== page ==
A large number of designers set themselves up for failure by trying to push the creative envelope. Its not that the notion is inherently wrong; its just that it doesnt provide anything firm to rail against. Ingenuity as a designer is best tapped when we are asked to resolve some kind of challenge.
Some will search for the ultimate creative concept, something wildly different, or perhaps an idea that shows just how clever they are. As a designer, this is all largely pointless. Instead we should look for the problem that design can solve. This narrows our focus and brings with it <a greater probability of success. So, instead of trying to push the limits of the web, and that sort of thing, perhaps one has to instead concentrate on why the clients current website isnt building greater brand-loyalty.
If you havent found the problem, theres a high likelihood that your creative solution is simply poppycock.
Dont be so smart
Having worked as a painter for some time, I often found myself looking for a way to build something unorthodox. I wanted to cover new ground and this often meant mixing styles, treatments, concepts, metaphors, and anything else I could chuck at it in hopes that Id stumble upon the next Cubism (or any of those other isms). While I aimed for something brilliant and inspired, I was typically left with a hodge-podge of half-baked ideas.
Your project doesnt have to do everything. It doesnt have to win awards, make you look good, or have a wry subtext. Getting something simple to work is hard enough. Concentrate on the basics, and see if your idea holds up when shown to the audience. Those brilliant concepts that need to be explained because they are so smart? They belong in museums, not in design projects.
Theres little I despise as much as a thievery of others ideas. That being said, no one creates in a vacuum. So, while I would never espouse copying the work of another, I do strongly believe in being a cultural sponge and carefully examining the work of others.
An example of this would be in our efforts to define a clients business as being akin to a luxury brand. I asked our designers to research the treatments, themes, typography and the general approach of companies from other sectors with similar goals. From this, we learned a visual dialect of sorts that we later could apply or diverge from as it suited the project.
My point is that we dont have to invent everything; instead, we should concentrate on building our visual literacy.
Set the bar higher
We often get so busy playing catch-up, that we repress our ability to do the spectacular. The best example I have of this is the skiing analogy that Ive heard (and repeated) so many times over the years. If you are skiing with people who match your speed, youll stay there; whereas, if you ski with those a little better, youll improve to match their abilities.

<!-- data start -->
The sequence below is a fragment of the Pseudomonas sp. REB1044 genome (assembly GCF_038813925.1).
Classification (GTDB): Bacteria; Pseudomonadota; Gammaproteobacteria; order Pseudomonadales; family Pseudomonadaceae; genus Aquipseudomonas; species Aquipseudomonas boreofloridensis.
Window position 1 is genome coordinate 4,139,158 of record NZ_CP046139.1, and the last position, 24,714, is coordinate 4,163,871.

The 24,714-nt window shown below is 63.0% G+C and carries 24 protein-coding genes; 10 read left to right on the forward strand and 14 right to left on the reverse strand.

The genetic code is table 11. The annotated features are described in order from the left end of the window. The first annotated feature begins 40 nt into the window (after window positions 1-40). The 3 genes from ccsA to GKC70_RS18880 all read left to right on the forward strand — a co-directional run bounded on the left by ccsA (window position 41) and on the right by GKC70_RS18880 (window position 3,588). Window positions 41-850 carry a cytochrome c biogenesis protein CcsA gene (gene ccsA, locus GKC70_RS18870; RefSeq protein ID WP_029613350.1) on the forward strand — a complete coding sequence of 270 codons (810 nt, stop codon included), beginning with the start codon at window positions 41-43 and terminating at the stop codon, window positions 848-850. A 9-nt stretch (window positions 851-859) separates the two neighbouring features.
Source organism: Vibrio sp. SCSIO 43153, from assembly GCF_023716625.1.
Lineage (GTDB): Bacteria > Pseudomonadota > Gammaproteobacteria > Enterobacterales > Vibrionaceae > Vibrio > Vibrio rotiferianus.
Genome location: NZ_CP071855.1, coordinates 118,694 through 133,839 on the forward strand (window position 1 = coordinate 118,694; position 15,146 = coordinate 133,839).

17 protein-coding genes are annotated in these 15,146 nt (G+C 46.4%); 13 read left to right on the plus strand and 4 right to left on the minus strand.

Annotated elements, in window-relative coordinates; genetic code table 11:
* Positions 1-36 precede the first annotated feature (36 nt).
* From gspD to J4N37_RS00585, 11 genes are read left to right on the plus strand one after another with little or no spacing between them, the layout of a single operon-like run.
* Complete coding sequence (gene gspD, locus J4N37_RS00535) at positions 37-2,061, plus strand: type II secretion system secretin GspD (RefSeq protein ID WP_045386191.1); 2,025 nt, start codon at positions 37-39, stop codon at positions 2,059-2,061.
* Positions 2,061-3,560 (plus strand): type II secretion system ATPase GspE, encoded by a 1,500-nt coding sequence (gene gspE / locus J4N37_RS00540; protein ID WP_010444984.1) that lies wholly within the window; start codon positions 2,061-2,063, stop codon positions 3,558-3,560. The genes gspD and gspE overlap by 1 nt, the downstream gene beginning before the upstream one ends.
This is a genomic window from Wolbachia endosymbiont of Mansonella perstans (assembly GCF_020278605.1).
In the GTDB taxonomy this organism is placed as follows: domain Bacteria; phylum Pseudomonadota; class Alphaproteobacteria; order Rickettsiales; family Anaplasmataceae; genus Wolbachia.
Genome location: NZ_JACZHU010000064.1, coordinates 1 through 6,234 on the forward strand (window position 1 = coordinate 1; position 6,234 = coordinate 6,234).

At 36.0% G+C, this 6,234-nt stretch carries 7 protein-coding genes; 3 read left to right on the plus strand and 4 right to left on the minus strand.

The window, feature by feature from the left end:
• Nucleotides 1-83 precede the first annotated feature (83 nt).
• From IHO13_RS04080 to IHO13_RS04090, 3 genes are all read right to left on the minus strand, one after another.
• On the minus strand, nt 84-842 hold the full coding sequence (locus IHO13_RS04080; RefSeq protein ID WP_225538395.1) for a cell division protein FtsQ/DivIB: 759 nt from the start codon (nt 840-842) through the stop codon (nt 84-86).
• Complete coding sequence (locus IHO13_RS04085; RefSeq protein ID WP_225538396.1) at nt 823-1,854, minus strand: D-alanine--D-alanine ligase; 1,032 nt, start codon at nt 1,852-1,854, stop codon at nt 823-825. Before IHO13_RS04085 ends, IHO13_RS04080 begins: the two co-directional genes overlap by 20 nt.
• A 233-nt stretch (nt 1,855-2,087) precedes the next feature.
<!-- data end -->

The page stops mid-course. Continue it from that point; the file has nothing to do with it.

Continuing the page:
Dont try to be as good as; push yourself further than may seem possible. If you have to pitch for a local project, present as though you were aiming to land a national account. Trying to come up with one good name for a client? Brainstorm five-hundred and pick from the best. Want to be a good designer? Find a great one and start to think of her/him as your competitor.
Make, save, compare
Tunnel-vision is a deadly curse to all of us who create visual things. We typically start with a general idea, and as it comes to life, we become increasingly focused on the details. Of course, its good to pay attention to the small stuff, but it does tend to blind us to the pitfalls and obstacles around us.
Early in my career I found the magic of versioning, and its a powerful device. As early as possible, start to save copies of your work, numbered sequentially. Once you have enough of these, you can view them collectively. The ability to quickly scan them will afford you insight to whats working and whats not.
The beauty of this method is that it takes the permanence of your decisions out of the way, allowing you to move quickly and compare results. Unsure of how to crop the image? Make a few of them, place them side-by-side. Ill bet youll find the answer is easier to come by as a result, if not completely obvious.
Until theres something on the page, youre nowhere. An enormous challenge for most creatives is the fear of the blank sheet of paper. Get over this as quickly as you can. Stop pondering and just get started.
Kinetic activity is infections. Just moving, making marks, being active gives you the sensation of making progress. Once you have a dozen sheets of sketches (even if they are bad), the creative log jam is broken. Youll have ideas to measure, assess and compare. New ideas will start to jump in your lap. Better yet, the project will become embedded in you subconscious, which allows the situation to percolate, potentially leading to one of those Eureka! moments in the shower.
Just get started and magic can happen.
Well, those are a few. Needless to say, there are many more, but if you are feeling a little jammed up, one or two of these might help.